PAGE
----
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The Forgotten: Night and Fog

David Cairns


When Maigret met Magritte.

I'm not, in seems, the first to compare Jean Renoir's La nuit du carrefour (The Night at the Crossroads) to Carl Dreyer's Vampyr. It's an odd congruence—Renoir's film is a policier based on one of Georges Simenon's popular Maigret novels, and Dreyer's is a supernatural thriller based on a vampire yarn by the Irish writer Sheridan Le Fanu—which perhaps needs a little unpacking.

The first sense of a resemblance starts early, in the odd way in which the movie moves. This was the thirties, another country far more distant than France, and they do things differently there. The rhythms are different, the camera placement is eccentric, the movement of the camera has a cumbersome quality. While Dreyer's camera has a somnambular drift  of its own, Renoir's does move with a greater sense of narrative emphasis...but what he chooses to emphasize in this story often seems quite eccentric. And by his staccato editing, directly zapping from scene to scene, sometimes interrupting scenes with glimpses of mysterious activities elsewhere, he also seems very modern.

The second evocation of Dreyer is odder. A Jewish diamond merchant has been found murdered, and Maigret (played by Renoir's brother Pierre) interrogates the obvious suspect, a Danish aviator shot down during World War One. The fact that this character's bio fits that of Dreyer with strange precision is hard to account for—the film is seemingly very faithful to Simenon's book (one I haven't read)...Georges Koudria plays the character with an exhausted zombie air, one missing eye concealed behind an eyeglass which looks like a film director's blue lens.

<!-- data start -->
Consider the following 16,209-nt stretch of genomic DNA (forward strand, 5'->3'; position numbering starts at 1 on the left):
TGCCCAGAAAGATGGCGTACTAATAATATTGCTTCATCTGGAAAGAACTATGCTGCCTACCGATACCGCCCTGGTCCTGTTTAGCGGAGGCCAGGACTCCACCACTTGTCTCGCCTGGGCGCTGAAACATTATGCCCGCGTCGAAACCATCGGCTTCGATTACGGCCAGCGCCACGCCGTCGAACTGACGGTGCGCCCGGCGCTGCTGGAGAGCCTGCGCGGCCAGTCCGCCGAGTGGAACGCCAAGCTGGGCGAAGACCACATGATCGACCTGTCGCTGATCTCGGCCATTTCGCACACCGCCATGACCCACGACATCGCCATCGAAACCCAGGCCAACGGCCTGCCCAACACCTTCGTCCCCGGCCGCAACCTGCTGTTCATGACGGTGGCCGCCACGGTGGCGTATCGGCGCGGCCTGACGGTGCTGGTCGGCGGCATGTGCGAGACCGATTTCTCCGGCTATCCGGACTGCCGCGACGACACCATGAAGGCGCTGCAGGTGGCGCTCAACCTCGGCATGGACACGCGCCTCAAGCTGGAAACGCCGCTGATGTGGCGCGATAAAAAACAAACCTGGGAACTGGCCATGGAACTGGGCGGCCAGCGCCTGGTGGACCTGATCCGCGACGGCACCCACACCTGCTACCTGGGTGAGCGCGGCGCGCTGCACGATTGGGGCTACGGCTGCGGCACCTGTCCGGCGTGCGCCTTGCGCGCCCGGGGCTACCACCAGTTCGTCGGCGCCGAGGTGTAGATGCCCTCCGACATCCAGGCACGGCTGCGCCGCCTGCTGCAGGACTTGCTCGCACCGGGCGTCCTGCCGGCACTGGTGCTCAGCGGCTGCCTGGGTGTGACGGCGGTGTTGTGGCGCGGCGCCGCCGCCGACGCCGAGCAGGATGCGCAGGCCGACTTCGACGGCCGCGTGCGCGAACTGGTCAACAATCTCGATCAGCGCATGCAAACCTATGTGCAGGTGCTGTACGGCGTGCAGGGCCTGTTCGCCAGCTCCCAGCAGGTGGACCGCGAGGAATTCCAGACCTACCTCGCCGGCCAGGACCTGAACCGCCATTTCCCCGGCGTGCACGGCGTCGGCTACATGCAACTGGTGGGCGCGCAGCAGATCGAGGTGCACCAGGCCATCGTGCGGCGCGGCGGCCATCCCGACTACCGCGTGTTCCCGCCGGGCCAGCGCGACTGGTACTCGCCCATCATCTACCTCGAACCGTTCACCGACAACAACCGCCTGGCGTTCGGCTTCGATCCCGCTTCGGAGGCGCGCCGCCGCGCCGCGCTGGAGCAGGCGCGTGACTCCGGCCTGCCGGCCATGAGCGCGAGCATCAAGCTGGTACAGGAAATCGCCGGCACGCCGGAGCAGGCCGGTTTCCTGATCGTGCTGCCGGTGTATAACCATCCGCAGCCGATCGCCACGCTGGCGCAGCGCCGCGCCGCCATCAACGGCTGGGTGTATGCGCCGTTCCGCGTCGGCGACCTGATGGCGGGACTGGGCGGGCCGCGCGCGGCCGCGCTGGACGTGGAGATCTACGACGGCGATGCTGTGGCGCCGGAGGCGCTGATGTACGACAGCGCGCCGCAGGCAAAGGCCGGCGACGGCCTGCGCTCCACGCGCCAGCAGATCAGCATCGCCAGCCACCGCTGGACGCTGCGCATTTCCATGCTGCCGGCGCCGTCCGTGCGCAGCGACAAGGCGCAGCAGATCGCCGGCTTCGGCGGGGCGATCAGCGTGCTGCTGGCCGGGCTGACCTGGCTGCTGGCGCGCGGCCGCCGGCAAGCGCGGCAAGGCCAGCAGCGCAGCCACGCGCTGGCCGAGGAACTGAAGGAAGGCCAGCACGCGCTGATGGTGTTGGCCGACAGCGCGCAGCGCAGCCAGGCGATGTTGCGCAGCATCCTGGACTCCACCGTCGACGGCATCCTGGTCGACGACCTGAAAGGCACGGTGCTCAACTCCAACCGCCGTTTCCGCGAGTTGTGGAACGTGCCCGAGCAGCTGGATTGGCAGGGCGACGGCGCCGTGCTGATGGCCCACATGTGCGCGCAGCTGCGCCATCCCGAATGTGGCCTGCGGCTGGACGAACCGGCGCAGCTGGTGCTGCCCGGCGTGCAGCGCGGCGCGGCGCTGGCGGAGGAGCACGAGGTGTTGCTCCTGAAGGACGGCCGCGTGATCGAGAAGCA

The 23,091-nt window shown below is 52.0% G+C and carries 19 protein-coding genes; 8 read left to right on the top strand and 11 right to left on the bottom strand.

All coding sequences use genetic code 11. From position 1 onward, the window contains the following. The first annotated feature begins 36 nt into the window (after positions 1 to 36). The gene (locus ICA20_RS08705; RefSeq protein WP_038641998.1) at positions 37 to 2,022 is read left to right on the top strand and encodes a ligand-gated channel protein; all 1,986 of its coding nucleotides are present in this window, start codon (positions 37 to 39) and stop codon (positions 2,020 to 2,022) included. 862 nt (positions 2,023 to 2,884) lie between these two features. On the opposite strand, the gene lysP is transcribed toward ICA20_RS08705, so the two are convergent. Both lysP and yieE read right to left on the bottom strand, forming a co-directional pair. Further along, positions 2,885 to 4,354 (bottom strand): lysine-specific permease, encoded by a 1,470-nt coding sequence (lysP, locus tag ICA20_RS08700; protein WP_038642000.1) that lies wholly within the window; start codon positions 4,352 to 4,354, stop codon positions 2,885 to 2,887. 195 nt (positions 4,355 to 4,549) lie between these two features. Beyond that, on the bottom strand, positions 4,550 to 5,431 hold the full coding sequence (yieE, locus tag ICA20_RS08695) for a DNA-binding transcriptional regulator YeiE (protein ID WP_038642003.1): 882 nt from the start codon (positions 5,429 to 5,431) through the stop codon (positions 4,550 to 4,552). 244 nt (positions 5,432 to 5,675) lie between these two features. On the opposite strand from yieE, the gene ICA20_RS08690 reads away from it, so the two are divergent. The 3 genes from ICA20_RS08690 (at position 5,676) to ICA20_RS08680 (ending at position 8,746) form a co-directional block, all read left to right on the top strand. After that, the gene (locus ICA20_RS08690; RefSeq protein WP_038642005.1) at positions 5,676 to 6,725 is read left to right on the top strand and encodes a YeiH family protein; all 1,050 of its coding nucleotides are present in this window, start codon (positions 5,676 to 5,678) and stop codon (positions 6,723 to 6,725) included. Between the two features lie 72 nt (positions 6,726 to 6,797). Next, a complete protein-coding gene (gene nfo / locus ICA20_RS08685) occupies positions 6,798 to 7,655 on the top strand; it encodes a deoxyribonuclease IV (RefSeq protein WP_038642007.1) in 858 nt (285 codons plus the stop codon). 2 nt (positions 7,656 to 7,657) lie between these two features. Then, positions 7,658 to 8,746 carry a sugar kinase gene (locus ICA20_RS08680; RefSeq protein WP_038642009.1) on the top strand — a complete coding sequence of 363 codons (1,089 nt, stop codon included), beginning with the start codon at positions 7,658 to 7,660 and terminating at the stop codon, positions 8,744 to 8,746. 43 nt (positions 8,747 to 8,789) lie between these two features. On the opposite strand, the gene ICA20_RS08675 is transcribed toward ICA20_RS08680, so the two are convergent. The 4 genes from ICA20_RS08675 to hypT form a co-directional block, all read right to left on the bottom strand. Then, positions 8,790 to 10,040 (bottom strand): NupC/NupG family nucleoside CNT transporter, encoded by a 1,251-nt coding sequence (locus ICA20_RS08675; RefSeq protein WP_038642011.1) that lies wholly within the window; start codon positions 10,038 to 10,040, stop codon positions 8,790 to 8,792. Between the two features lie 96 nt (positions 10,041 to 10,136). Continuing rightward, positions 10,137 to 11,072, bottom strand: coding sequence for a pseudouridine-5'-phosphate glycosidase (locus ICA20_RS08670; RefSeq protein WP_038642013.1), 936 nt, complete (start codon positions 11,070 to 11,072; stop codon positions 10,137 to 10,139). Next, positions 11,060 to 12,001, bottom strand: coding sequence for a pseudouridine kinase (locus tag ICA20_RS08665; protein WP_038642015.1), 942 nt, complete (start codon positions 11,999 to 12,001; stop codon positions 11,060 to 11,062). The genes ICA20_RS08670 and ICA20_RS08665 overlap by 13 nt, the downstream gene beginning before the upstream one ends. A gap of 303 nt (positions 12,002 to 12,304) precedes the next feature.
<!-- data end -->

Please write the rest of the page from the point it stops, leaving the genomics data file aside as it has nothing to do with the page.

Thirdly, the film has in common with Vampyr a feeling that much of the action is taking place elsewhere, while we're not around. The mystery story of course depends on this sensation to conceal vital plot information, and Renoir's interest in creating a messy sense of real life in his films often led him to experiment with ways of keeping action from us—The Rules of the Game is, among so many other things, a compendium of techniques for implying situations so busy with important activity that it's impossible to catch everything at once. Vampyr's plot mostly happens offscreen, leaving its hapless hero chasing shadows and picking up clues, and the resourceful Maigret is reduced to a similarly baffled state by the rapid pile-up of inexplicable incidents.